More companies are seeking to derisk their pension plans. But what does derisking involve? Is it even appropriate? In this article, we examine the rationales for derisking and propose a pragmatic alternative.
Derisking describes the process used to remove as many risks as possible from a pension plan, either with a view to securing the liabilities with an insurance company or running the assets and liabilities as a closed fund.
The most common approach to derisking is to use a portfolio of fixed-income securities and derivatives to mitigate the nominal and real interest rate risk present in pension plans. The extent to which this risk is managed varies according to how exact the matching strategy is, but using key rate duration matching — where assets and liabilities are matched by duration “buckets” — can remove the vast majority of risks.
One of the more robust arguments for derisking centers around the tax arbitrage argument set out by Fischer Black. The argument is based on the idea that a company's leverage is a function not only of the equity and debt that it has issued, but also of the pension plan assets and liabilities. This is because the company is ultimately responsible for the payments of pension liabilities, and because these liabilities represent promises to make fixed payments in the future, they can be regarded as the equivalent of debt issued by the firm. Thus pension liabilities effectively increase leverage. To the extent that the pension plan is invested in bonds that match these liabilities, the leverage is reduced. On the other hand, equity investment — which can be regarded as holding assets that ultimately fund payments to shareholders — essentially adds to leverage.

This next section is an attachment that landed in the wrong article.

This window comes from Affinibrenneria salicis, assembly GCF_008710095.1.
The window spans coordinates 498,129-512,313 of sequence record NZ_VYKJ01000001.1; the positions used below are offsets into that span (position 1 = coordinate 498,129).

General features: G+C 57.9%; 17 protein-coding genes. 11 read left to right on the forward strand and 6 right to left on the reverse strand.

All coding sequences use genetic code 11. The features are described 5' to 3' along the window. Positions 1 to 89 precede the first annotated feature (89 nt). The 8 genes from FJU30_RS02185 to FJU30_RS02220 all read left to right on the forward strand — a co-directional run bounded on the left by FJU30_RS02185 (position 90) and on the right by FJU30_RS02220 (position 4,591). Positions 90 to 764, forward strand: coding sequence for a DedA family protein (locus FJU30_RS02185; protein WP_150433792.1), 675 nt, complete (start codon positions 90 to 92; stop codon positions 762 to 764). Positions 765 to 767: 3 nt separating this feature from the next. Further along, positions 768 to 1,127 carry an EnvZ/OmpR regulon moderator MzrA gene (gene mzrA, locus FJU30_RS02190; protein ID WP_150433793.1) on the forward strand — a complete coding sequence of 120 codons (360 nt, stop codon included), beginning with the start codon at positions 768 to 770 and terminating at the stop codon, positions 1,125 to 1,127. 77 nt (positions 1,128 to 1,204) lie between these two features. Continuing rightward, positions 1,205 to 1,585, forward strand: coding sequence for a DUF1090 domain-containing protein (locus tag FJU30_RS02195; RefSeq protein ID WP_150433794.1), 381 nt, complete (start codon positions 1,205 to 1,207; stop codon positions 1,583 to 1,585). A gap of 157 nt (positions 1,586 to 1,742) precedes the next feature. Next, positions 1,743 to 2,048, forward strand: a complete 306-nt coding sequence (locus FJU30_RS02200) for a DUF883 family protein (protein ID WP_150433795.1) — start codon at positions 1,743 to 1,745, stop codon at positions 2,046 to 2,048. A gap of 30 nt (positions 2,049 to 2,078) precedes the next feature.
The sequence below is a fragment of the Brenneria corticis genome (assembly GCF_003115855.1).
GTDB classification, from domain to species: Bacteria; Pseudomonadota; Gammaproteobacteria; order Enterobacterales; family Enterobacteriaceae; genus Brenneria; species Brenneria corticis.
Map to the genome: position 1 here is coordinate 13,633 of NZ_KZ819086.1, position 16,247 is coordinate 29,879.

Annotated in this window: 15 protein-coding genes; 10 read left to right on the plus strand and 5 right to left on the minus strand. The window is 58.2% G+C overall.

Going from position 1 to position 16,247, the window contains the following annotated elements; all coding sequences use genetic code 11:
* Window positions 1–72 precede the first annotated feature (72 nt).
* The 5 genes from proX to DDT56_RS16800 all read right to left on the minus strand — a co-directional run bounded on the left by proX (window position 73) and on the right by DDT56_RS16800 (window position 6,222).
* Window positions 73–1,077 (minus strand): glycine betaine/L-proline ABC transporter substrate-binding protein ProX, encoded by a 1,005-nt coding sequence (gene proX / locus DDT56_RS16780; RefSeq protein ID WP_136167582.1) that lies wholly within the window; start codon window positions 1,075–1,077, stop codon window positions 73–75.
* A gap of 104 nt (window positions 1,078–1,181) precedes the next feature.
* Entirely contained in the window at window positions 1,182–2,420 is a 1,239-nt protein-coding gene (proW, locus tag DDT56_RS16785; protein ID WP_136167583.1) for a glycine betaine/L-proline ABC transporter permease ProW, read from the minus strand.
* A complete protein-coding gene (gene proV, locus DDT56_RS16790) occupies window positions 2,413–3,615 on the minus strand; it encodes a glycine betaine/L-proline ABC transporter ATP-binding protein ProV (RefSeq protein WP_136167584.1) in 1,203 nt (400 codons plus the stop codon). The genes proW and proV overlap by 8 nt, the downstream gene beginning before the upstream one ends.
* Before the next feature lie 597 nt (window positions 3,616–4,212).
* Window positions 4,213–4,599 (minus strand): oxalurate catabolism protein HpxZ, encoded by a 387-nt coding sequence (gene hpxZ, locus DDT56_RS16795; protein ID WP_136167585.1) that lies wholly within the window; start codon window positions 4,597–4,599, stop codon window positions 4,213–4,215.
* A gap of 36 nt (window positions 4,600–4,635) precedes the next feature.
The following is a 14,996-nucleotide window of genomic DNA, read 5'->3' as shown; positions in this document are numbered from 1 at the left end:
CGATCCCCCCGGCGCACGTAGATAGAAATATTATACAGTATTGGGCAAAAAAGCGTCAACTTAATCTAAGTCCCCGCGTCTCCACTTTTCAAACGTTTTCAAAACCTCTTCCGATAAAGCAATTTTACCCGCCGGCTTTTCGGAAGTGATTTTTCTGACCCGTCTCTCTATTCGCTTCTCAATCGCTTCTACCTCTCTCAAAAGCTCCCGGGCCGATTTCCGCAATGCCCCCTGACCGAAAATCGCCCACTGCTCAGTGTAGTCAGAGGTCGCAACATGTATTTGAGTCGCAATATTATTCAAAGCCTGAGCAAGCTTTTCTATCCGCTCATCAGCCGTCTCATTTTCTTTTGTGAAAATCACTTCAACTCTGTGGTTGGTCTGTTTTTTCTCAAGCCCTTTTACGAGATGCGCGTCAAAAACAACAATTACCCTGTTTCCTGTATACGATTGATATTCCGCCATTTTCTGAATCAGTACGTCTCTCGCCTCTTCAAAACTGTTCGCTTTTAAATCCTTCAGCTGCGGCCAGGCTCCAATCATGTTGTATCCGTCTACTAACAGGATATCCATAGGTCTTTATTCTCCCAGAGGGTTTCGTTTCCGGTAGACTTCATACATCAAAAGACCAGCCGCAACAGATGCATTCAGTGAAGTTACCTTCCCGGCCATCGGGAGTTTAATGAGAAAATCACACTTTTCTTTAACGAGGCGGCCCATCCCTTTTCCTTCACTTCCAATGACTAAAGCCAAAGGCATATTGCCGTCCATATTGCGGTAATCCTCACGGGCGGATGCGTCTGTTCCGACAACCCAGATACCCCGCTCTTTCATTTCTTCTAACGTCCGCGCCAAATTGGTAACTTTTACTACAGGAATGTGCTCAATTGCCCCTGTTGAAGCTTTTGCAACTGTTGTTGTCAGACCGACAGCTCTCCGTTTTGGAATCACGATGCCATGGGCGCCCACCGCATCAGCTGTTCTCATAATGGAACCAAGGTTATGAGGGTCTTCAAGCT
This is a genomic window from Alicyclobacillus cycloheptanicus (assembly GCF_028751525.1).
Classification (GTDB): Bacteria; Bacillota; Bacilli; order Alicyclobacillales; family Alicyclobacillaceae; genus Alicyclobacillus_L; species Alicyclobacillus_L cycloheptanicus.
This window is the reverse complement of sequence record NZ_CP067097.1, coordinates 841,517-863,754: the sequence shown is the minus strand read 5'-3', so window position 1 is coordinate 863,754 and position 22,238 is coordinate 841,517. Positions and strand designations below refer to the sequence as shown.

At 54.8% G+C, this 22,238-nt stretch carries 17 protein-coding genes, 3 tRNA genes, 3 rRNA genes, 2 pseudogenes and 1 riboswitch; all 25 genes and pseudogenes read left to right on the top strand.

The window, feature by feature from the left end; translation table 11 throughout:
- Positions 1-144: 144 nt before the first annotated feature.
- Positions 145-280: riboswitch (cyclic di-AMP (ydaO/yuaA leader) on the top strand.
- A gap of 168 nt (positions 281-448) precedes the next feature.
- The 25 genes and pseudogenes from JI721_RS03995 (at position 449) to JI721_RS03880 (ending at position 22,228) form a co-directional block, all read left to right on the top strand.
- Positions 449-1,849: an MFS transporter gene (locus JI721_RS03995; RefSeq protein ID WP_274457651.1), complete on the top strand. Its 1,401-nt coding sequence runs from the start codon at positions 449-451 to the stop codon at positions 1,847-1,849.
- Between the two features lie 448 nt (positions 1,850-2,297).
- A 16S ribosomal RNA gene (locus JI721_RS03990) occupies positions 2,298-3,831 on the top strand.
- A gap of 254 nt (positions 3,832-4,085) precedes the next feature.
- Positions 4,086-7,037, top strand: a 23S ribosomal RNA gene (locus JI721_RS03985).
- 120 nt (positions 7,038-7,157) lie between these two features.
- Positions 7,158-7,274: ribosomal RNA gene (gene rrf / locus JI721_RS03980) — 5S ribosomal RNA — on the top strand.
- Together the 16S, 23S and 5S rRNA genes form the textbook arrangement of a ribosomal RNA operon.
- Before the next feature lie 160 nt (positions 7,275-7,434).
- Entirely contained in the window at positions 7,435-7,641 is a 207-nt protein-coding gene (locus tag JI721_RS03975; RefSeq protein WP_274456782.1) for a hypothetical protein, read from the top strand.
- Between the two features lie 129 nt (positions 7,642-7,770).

Viewed holistically in this way, the mix of corporate equity and debt can be altered at the same time as the asset allocation of the pension plan to leave the overall leverage unchanged. There is no tax advantage to having a particular asset allocation within the pension plan, but there is a big tax advantage to a firm being funded more by debt than equity — debt interest payments are tax deductible while distributions to shareholders are not. This suggests pension plans should be fully invested in fixed-income investments, so that all of the leverage comes from debt issued by the company.
However, the tax arbitrage depends on the credit spread being narrow enough that the cost of borrowing does not wipe out the tax saving, since the arbitrage essentially involves issuing debt at the corporate bond rate and investing the proceeds in Treasuries. That means the worst time to try to benefit from the arbitrage is when Treasury yields are low and credit spreads are high — in other words, at a time like today, when even the highest quality borrowers would struggle to benefit, as shown in the accompanying graphic.